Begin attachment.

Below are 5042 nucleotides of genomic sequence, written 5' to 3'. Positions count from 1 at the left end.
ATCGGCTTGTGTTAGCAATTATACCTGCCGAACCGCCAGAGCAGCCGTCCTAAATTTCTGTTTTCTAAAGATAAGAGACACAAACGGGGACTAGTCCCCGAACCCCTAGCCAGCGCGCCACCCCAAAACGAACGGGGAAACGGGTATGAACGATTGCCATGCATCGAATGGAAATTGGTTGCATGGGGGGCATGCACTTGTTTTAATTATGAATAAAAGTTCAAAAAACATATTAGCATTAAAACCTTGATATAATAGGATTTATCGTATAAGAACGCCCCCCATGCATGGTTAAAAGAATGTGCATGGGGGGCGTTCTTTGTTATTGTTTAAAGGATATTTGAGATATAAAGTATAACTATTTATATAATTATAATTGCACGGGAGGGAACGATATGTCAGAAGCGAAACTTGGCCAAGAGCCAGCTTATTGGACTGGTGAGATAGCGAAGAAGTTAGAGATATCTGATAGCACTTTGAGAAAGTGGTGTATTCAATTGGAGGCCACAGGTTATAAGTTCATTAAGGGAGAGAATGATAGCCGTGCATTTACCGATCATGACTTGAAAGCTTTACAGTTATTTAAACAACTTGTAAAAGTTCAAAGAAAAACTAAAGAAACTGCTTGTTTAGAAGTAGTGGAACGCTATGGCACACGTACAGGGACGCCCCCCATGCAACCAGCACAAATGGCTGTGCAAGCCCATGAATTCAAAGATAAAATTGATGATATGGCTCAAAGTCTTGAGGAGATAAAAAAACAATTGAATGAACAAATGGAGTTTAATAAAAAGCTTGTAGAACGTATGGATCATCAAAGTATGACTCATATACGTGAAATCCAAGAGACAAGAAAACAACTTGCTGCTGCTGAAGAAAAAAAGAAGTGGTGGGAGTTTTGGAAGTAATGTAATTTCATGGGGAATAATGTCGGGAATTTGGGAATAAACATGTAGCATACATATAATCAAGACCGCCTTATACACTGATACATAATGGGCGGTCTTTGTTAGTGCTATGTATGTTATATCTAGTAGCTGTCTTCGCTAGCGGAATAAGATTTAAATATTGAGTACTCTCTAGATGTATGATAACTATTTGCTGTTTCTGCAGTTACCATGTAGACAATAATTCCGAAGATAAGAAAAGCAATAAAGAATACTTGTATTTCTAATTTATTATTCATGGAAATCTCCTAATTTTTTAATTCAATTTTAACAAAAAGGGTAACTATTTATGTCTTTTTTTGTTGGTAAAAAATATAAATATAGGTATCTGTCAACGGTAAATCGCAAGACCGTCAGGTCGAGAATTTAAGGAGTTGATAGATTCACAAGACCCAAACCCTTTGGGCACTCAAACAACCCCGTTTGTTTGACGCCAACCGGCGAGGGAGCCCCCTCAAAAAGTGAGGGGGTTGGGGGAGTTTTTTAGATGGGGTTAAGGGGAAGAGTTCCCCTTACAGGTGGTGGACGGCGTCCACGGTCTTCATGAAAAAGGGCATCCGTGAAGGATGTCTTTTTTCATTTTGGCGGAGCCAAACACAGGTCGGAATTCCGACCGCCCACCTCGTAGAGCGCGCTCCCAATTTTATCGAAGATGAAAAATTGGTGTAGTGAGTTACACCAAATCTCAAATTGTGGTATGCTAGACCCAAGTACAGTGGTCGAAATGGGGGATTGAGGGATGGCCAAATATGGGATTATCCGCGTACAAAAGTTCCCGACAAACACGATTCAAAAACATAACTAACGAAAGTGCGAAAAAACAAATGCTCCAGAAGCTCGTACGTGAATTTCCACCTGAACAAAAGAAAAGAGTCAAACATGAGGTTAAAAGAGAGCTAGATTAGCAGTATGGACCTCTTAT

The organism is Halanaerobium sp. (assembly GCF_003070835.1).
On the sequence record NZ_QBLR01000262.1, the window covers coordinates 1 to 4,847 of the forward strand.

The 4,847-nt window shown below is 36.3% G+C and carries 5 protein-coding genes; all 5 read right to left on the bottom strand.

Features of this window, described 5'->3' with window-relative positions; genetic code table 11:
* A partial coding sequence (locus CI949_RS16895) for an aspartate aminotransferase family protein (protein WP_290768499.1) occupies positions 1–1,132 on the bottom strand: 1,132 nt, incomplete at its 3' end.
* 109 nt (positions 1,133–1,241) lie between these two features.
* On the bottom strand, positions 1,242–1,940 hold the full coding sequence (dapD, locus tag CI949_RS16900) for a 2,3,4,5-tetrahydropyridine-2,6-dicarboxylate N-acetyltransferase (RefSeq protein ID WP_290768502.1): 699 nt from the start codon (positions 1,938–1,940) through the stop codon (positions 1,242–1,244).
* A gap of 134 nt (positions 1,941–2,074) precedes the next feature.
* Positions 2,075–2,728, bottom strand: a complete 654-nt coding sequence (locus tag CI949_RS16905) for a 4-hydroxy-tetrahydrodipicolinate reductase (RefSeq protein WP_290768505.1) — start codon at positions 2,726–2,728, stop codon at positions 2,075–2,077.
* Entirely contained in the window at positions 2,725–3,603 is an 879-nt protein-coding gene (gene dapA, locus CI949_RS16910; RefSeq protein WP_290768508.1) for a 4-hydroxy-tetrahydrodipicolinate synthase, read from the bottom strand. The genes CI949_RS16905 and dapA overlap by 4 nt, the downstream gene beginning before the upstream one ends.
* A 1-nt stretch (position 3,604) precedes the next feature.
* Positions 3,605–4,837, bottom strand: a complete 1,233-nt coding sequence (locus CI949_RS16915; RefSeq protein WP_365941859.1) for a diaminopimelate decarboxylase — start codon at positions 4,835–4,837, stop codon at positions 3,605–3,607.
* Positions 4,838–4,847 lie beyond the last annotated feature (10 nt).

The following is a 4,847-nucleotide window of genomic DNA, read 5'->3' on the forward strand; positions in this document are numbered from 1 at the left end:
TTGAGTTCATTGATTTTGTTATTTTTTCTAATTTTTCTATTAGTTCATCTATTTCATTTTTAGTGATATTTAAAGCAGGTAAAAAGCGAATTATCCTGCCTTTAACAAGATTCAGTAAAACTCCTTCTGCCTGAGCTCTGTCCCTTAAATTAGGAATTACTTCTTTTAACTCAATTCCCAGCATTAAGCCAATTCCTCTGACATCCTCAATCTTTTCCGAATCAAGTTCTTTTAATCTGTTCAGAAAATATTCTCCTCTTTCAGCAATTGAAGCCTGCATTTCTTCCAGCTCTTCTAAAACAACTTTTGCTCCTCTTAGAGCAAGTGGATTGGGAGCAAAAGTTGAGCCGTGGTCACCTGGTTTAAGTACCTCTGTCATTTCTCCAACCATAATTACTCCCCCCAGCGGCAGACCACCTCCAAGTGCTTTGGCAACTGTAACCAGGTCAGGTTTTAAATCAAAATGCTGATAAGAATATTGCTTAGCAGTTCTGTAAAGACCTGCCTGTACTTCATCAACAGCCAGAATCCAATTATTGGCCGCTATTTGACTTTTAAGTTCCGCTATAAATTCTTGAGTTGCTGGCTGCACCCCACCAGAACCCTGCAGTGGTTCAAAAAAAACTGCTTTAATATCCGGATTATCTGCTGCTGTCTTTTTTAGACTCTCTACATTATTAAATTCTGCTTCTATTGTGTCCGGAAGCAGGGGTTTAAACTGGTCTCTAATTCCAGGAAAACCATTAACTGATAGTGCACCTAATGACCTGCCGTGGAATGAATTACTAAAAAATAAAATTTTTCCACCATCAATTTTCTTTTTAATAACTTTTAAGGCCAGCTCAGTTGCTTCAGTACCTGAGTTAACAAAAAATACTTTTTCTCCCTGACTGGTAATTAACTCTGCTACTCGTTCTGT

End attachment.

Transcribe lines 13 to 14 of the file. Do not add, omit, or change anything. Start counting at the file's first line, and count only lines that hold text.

* A 1-nt stretch (position 3,604) precedes the next feature.
* Positions 3,605–4,837, bottom strand: a complete 1,233-nt coding sequence (locus CI949_RS16915; RefSeq protein WP_365941859.1) for a diaminopimelate decarboxylase — start codon at positions 4,835–4,837, stop codon at positions 3,605–3,607.